With nearly a third of its total membership residing in Asia, CFA Institute has decided to increase its presence in the region and has re-located Dr. Jan Squires, CFA to oversee its Asia-Pacific operations. In what is a newly created role, Squires will relocate from Charlotesville, Virginia to Hong Kong to manage all CFA Institute activities in Asia.
This moves follows Squires six-year tenure as head of the CFA's examination department. In this role, he was responsible for overseeing the construction of all three levels of the CFA examination, in addition to consulting on CF curriculum development, planning for CFA examination grading and promoting the institute on a global basis.
Squires will move to Hong Kong in September and report to Jeff Diermeier, CFA, president and CEO of CFA institute.
"It's a tremendously exciting time for CFA Institute in Asia," Squires comments. "We have a large and active base of CFA Institute members throughout the region. We've an established product in the CFA Programme that continues to gain recognition and appreciation in markets large and small."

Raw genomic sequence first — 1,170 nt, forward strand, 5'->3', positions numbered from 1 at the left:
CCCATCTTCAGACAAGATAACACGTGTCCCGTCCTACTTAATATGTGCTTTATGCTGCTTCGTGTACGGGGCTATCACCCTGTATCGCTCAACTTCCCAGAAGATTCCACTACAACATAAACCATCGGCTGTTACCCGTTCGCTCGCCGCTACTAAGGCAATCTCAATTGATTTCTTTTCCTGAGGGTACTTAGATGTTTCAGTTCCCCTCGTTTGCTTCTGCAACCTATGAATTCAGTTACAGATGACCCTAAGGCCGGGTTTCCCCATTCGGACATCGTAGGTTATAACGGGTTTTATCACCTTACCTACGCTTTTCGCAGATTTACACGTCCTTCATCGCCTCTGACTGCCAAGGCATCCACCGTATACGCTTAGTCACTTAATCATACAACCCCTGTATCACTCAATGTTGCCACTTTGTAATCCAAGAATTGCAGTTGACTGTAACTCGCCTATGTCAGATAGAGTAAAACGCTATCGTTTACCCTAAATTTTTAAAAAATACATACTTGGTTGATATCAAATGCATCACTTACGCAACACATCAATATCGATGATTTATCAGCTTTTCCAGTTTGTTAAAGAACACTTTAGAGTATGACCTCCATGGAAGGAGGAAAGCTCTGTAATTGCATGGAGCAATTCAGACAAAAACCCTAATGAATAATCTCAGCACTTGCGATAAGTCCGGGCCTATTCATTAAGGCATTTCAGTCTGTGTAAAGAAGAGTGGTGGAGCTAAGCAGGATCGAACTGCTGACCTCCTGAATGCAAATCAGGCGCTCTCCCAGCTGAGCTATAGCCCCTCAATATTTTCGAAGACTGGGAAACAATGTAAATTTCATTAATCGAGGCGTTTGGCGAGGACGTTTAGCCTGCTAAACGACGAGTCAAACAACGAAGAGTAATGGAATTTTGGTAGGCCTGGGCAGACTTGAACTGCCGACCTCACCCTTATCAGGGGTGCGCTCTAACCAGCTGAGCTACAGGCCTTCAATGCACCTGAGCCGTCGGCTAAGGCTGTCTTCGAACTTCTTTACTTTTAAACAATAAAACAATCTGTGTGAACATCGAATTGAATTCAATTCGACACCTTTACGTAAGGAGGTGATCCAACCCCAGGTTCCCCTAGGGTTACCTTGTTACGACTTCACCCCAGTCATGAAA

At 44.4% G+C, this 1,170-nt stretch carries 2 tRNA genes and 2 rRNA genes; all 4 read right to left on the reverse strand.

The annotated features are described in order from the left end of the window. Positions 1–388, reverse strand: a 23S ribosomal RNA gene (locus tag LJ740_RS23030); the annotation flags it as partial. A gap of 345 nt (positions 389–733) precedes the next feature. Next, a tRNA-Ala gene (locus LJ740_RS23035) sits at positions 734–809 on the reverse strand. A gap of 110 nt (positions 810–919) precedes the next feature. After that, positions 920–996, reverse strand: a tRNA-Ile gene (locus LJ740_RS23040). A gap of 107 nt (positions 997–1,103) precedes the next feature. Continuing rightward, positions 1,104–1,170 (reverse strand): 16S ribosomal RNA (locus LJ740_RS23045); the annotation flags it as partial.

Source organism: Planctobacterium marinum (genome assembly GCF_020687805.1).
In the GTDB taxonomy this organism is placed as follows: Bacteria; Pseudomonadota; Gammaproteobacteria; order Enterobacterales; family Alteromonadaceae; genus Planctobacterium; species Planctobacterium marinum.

And he adds, "Working closely with our member societies in the region, we're in a great position to participate in the further development of Asian financial markets. To be able to have a role in that development is an opportunity not to be missed, and I am very pleased to be asked to do so."
Before joining the books at the CFA Institute, Squires was closely involved with the organisation as a member volunteer and consultant for over a decade. During this time, he focused his energies on the construction of the CFA examination and development of its global curriculum. Additionally, this 10-year stretch included CFA examination grading ritual, which consists of two weeks at its Virginia headquarters.
Outside of the institute, Squires was a professor of finance and general business at Southwest Missouri State University.
According to the CFA Institute, more than 50% of currently enrolled candidates hail from outside the US. In China, the number of candidates sitting the exam has exploded from 135 in 2000 to close to 5,000 in June 2005, while Hong Kong boasts the fourth largest enrollment worldwide with 4,584 candidates.